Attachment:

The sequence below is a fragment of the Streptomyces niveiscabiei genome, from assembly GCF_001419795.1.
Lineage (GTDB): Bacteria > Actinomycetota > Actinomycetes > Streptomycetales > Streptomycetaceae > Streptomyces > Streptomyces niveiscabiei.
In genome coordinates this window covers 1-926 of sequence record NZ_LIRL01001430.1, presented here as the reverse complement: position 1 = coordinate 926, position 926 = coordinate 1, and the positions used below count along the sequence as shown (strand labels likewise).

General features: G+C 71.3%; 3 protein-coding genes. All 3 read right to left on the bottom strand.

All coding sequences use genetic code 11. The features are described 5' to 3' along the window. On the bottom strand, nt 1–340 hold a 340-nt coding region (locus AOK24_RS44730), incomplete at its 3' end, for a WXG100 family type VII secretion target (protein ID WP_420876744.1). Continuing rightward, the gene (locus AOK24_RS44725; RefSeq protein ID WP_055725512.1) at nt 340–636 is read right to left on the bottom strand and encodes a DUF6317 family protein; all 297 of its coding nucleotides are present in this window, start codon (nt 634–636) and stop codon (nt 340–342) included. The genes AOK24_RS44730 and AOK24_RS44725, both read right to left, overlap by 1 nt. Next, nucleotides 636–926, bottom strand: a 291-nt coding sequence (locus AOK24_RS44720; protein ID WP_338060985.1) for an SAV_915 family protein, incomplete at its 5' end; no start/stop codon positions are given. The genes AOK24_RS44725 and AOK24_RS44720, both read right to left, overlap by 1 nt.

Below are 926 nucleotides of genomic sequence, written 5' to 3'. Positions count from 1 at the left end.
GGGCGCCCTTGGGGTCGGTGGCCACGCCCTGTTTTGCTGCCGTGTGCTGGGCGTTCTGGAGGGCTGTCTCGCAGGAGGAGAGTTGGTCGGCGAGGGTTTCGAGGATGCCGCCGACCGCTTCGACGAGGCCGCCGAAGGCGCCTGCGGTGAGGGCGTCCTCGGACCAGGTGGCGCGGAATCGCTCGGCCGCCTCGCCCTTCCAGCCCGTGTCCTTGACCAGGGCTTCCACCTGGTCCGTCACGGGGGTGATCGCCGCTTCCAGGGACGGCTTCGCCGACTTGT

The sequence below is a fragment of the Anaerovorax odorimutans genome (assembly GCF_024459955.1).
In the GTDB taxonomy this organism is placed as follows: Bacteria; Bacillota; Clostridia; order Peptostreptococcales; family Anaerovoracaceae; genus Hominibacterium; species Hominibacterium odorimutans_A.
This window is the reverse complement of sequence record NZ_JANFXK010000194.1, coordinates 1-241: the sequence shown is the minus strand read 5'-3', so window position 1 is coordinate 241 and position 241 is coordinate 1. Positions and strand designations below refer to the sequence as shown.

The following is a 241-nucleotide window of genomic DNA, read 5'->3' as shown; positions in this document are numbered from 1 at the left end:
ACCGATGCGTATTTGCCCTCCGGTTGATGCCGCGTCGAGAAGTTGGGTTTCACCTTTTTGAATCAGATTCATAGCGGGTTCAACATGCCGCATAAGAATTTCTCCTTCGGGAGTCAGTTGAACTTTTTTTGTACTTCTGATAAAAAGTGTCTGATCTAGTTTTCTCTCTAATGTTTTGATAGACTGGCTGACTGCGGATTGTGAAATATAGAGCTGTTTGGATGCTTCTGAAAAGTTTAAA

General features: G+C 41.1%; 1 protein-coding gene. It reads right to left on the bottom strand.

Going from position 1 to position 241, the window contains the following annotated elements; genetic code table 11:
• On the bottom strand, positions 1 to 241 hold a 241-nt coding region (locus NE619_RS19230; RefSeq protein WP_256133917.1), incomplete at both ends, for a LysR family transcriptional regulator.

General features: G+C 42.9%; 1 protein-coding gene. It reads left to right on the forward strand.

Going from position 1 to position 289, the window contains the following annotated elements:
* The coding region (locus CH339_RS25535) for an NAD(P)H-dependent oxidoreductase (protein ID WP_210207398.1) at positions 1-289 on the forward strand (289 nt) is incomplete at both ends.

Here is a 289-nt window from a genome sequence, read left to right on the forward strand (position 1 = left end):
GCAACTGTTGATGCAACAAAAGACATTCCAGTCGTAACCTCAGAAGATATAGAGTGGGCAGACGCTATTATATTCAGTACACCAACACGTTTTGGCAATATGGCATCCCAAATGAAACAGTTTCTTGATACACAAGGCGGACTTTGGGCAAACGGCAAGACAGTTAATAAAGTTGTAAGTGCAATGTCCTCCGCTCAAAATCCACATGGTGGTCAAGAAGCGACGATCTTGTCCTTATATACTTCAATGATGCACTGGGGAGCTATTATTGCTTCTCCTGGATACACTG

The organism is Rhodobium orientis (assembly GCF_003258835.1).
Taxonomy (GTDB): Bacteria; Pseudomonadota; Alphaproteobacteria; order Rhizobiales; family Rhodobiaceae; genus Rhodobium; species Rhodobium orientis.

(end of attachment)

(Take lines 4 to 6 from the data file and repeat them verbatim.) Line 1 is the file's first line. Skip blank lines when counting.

General features: G+C 71.3%; 3 protein-coding genes. All 3 read right to left on the bottom strand.

All coding sequences use genetic code 11. The features are described 5' to 3' along the window. On the bottom strand, nt 1–340 hold a 340-nt coding region (locus AOK24_RS44730), incomplete at its 3' end, for a WXG100 family type VII secretion target (protein ID WP_420876744.1). Continuing rightward, the gene (locus AOK24_RS44725; RefSeq protein ID WP_055725512.1) at nt 340–636 is read right to left on the bottom strand and encodes a DUF6317 family protein; all 297 of its coding nucleotides are present in this window, start codon (nt 634–636) and stop codon (nt 340–342) included. The genes AOK24_RS44730 and AOK24_RS44725, both read right to left, overlap by 1 nt. Next, nucleotides 636–926, bottom strand: a 291-nt coding sequence (locus AOK24_RS44720; protein ID WP_338060985.1) for an SAV_915 family protein, incomplete at its 5' end; no start/stop codon positions are given. The genes AOK24_RS44725 and AOK24_RS44720, both read right to left, overlap by 1 nt.

Below are 926 nucleotides of genomic sequence, written 5' to 3'. Positions count from 1 at the left end.